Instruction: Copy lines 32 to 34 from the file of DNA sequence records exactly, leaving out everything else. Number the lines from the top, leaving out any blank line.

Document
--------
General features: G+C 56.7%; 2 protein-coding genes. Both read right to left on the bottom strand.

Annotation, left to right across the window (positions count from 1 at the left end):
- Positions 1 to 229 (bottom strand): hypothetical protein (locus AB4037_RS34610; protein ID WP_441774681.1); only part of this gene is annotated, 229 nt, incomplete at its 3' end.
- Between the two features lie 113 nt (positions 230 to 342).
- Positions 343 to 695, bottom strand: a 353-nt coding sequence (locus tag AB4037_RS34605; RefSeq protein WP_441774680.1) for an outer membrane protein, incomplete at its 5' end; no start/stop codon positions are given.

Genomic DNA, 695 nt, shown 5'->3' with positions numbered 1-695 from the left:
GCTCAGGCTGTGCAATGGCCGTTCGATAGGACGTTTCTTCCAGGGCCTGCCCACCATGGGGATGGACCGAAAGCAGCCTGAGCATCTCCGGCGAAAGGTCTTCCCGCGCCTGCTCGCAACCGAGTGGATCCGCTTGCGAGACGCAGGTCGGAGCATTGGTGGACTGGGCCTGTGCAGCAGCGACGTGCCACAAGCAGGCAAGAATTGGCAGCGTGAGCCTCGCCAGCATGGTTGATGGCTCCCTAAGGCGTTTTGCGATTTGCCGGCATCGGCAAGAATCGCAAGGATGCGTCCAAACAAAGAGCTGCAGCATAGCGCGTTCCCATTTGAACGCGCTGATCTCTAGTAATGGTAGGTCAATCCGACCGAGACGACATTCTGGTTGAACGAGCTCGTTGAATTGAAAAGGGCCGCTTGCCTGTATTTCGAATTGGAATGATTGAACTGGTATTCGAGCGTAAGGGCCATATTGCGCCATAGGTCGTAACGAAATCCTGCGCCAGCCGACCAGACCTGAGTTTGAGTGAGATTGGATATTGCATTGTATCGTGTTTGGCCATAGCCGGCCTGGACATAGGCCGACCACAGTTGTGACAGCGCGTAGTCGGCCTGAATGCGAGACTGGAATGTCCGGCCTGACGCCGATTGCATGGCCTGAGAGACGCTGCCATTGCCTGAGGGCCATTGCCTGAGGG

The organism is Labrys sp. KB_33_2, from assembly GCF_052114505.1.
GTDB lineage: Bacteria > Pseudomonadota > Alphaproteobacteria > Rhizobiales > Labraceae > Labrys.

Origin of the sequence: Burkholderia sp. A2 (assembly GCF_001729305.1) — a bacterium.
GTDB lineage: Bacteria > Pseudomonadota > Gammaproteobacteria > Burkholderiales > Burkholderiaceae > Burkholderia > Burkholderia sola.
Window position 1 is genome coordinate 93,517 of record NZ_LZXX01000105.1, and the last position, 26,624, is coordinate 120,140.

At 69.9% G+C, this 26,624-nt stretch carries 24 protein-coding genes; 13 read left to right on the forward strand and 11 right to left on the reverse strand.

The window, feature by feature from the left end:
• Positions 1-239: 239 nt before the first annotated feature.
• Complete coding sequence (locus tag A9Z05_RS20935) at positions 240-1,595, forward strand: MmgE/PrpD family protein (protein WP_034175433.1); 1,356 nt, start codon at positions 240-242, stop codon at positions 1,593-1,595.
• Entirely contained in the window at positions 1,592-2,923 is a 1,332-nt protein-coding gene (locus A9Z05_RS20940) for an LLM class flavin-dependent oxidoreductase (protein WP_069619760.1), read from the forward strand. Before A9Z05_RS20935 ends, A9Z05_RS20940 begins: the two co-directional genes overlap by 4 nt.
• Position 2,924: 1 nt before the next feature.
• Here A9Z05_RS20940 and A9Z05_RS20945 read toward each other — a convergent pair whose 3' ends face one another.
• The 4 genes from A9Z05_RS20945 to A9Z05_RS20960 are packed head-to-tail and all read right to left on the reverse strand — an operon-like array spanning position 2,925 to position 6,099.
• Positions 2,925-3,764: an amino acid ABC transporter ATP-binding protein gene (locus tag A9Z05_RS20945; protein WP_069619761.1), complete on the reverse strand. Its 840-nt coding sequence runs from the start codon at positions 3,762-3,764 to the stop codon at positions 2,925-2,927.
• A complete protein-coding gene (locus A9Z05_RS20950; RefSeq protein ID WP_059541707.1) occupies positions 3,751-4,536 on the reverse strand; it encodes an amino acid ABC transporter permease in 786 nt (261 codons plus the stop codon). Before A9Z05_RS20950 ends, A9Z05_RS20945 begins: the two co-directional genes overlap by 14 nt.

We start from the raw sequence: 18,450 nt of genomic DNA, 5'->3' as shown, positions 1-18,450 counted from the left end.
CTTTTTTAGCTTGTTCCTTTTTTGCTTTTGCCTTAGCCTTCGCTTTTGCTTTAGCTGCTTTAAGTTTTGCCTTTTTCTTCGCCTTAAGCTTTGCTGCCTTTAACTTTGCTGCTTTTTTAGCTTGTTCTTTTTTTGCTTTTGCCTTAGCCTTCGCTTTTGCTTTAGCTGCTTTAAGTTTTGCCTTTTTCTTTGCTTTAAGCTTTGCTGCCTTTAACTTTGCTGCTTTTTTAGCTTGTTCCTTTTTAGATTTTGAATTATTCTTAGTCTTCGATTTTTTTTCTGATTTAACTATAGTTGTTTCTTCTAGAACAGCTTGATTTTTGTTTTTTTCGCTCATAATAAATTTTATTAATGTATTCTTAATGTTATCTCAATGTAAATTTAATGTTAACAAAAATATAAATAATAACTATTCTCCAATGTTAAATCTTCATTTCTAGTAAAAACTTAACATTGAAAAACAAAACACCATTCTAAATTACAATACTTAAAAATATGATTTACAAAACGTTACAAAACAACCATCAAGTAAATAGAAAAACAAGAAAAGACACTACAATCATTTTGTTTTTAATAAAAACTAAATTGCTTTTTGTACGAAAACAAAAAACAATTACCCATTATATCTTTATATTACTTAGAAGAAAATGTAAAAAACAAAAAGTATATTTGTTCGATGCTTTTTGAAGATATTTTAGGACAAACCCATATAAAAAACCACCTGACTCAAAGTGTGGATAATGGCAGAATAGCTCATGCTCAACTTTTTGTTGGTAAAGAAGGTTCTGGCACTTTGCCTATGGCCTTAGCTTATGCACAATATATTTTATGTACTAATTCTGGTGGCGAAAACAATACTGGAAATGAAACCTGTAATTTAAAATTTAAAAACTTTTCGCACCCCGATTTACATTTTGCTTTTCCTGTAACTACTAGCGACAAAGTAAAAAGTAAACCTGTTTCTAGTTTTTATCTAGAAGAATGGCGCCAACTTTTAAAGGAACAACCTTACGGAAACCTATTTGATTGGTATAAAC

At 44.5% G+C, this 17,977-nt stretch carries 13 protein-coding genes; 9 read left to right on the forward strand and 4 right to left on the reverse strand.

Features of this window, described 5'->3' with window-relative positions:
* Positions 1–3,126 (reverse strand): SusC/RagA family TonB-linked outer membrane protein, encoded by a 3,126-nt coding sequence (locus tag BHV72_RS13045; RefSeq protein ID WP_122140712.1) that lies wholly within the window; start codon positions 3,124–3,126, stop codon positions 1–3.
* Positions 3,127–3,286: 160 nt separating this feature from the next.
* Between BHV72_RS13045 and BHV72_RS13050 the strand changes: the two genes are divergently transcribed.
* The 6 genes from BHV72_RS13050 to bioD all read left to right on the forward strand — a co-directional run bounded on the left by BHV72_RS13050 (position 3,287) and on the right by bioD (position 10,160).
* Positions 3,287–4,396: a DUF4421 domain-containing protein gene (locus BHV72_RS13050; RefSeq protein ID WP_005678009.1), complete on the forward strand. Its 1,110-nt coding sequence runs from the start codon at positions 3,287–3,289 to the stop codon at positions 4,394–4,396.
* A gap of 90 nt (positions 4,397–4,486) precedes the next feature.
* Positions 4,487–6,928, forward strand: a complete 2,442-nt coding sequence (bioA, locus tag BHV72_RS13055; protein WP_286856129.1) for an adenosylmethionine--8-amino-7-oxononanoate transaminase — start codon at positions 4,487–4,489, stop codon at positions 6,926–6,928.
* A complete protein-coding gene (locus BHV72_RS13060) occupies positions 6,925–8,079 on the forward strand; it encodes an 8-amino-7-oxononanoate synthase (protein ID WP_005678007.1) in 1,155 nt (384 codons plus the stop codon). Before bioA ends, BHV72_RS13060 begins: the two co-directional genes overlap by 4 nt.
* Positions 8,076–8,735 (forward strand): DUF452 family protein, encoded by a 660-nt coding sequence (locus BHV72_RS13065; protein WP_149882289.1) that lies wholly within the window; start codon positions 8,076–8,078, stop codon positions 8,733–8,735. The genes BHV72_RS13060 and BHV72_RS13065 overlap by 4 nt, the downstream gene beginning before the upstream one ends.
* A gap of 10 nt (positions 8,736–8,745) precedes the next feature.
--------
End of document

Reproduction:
* A gap of 90 nt (positions 4,397–4,486) precedes the next feature.
* Positions 4,487–6,928, forward strand: a complete 2,442-nt coding sequence (bioA, locus tag BHV72_RS13055; protein WP_286856129.1) for an adenosylmethionine--8-amino-7-oxononanoate transaminase — start codon at positions 4,487–4,489, stop codon at positions 6,926–6,928.
* A complete protein-coding gene (locus BHV72_RS13060) occupies positions 6,925–8,079 on the forward strand; it encodes an 8-amino-7-oxononanoate synthase (protein ID WP_005678007.1) in 1,155 nt (384 codons plus the stop codon). Before bioA ends, BHV72_RS13060 begins: the two co-directional genes overlap by 4 nt.